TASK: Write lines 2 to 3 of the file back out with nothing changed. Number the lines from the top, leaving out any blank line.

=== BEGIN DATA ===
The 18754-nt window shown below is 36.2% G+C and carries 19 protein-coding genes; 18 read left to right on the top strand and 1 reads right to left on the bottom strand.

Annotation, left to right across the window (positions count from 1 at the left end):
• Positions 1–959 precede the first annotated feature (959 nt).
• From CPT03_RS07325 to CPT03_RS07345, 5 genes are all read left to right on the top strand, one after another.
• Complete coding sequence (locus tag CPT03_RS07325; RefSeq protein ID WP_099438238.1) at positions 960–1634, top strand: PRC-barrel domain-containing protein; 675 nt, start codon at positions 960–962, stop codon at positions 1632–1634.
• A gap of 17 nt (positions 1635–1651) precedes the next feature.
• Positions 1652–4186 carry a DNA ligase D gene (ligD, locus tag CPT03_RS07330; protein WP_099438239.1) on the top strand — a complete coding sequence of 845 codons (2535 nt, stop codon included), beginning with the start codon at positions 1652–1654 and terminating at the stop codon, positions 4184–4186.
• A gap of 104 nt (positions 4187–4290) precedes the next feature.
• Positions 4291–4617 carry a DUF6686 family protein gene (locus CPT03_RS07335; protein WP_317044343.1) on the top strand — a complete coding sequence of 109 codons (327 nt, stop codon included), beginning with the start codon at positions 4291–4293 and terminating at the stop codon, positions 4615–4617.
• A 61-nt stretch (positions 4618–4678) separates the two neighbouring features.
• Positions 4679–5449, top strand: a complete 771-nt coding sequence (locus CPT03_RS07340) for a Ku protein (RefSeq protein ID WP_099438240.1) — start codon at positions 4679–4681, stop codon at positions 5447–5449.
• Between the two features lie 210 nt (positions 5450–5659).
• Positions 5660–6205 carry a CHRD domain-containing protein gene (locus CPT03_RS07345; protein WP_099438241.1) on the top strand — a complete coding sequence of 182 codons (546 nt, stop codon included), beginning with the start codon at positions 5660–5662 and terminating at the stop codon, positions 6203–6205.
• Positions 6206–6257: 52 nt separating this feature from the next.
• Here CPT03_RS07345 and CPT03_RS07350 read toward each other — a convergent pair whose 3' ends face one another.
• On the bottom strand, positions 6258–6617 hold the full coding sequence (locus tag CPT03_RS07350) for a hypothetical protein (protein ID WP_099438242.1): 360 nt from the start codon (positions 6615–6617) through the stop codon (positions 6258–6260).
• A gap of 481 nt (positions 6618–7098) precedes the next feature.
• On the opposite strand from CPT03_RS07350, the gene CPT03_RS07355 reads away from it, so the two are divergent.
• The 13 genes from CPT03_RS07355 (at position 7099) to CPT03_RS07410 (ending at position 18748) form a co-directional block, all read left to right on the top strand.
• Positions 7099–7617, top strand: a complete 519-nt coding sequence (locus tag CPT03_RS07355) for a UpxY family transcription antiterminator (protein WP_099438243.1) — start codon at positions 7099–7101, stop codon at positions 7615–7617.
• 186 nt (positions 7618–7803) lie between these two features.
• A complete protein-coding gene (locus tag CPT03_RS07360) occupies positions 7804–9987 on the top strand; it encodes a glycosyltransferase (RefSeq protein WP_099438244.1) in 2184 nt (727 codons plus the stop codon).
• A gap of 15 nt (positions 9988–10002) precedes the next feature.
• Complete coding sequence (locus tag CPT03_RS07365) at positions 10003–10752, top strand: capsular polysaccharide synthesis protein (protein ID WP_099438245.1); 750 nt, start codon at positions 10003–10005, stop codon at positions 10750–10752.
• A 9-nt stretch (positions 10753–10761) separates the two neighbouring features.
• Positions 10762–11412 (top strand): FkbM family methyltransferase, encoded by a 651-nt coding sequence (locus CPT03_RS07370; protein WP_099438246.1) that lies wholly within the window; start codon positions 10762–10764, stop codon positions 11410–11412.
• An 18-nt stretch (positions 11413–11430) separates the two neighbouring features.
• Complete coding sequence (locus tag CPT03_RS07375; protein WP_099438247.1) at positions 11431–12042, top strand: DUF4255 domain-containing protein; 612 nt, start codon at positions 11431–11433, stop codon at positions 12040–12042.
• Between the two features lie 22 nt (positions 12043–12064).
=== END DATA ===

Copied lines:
Annotation, left to right across the window (positions count from 1 at the left end):
• Positions 1–959 precede the first annotated feature (959 nt).